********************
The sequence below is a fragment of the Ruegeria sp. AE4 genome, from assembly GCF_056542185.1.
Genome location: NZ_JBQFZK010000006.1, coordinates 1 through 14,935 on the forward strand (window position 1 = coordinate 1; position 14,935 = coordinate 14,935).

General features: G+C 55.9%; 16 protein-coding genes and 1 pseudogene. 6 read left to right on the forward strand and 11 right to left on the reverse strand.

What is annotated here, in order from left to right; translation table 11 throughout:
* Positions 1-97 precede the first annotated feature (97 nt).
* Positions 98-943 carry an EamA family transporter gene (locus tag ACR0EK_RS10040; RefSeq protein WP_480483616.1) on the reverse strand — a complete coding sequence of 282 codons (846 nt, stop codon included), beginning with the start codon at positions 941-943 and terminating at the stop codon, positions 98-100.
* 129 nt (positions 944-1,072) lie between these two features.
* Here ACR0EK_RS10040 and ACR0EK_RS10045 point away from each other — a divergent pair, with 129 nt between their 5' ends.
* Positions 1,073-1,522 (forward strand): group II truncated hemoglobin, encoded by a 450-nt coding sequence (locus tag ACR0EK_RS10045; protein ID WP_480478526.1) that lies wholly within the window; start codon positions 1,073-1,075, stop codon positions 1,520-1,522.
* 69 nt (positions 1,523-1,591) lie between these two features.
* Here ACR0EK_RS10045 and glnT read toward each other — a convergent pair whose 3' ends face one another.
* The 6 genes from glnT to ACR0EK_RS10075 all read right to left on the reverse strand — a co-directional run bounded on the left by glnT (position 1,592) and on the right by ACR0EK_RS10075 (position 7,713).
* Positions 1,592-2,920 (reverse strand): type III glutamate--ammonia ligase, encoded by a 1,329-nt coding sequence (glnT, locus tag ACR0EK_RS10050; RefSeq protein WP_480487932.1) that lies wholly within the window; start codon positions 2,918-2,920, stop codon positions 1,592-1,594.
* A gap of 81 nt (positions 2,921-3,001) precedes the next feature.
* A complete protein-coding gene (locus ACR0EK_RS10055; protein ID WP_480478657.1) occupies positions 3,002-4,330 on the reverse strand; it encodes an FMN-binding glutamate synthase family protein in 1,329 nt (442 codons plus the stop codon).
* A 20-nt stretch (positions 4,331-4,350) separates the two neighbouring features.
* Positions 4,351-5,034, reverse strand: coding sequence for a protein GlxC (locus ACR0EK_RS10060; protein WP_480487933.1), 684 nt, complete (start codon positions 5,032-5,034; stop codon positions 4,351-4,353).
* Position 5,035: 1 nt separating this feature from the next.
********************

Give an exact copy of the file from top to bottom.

The sequence below is a fragment of the Ruegeria sp. AE4 genome, from assembly GCF_056542185.1.
Genome location: NZ_JBQFZK010000006.1, coordinates 1 through 14,935 on the forward strand (window position 1 = coordinate 1; position 14,935 = coordinate 14,935).

General features: G+C 55.9%; 16 protein-coding genes and 1 pseudogene. 6 read left to right on the forward strand and 11 right to left on the reverse strand.

What is annotated here, in order from left to right; translation table 11 throughout:
* Positions 1-97 precede the first annotated feature (97 nt).
* Positions 98-943 carry an EamA family transporter gene (locus tag ACR0EK_RS10040; RefSeq protein WP_480483616.1) on the reverse strand — a complete coding sequence of 282 codons (846 nt, stop codon included), beginning with the start codon at positions 941-943 and terminating at the stop codon, positions 98-100.
* 129 nt (positions 944-1,072) lie between these two features.
* Here ACR0EK_RS10040 and ACR0EK_RS10045 point away from each other — a divergent pair, with 129 nt between their 5' ends.
* Positions 1,073-1,522 (forward strand): group II truncated hemoglobin, encoded by a 450-nt coding sequence (locus tag ACR0EK_RS10045; protein ID WP_480478526.1) that lies wholly within the window; start codon positions 1,073-1,075, stop codon positions 1,520-1,522.
* 69 nt (positions 1,523-1,591) lie between these two features.
* Here ACR0EK_RS10045 and glnT read toward each other — a convergent pair whose 3' ends face one another.
* The 6 genes from glnT to ACR0EK_RS10075 all read right to left on the reverse strand — a co-directional run bounded on the left by glnT (position 1,592) and on the right by ACR0EK_RS10075 (position 7,713).
* Positions 1,592-2,920 (reverse strand): type III glutamate--ammonia ligase, encoded by a 1,329-nt coding sequence (glnT, locus tag ACR0EK_RS10050; RefSeq protein WP_480487932.1) that lies wholly within the window; start codon positions 2,918-2,920, stop codon positions 1,592-1,594.
* A gap of 81 nt (positions 2,921-3,001) precedes the next feature.
* A complete protein-coding gene (locus ACR0EK_RS10055; protein ID WP_480478657.1) occupies positions 3,002-4,330 on the reverse strand; it encodes an FMN-binding glutamate synthase family protein in 1,329 nt (442 codons plus the stop codon).
* A 20-nt stretch (positions 4,331-4,350) separates the two neighbouring features.
* Positions 4,351-5,034, reverse strand: coding sequence for a protein GlxC (locus ACR0EK_RS10060; protein WP_480487933.1), 684 nt, complete (start codon positions 5,032-5,034; stop codon positions 4,351-4,353).
* Position 5,035: 1 nt separating this feature from the next.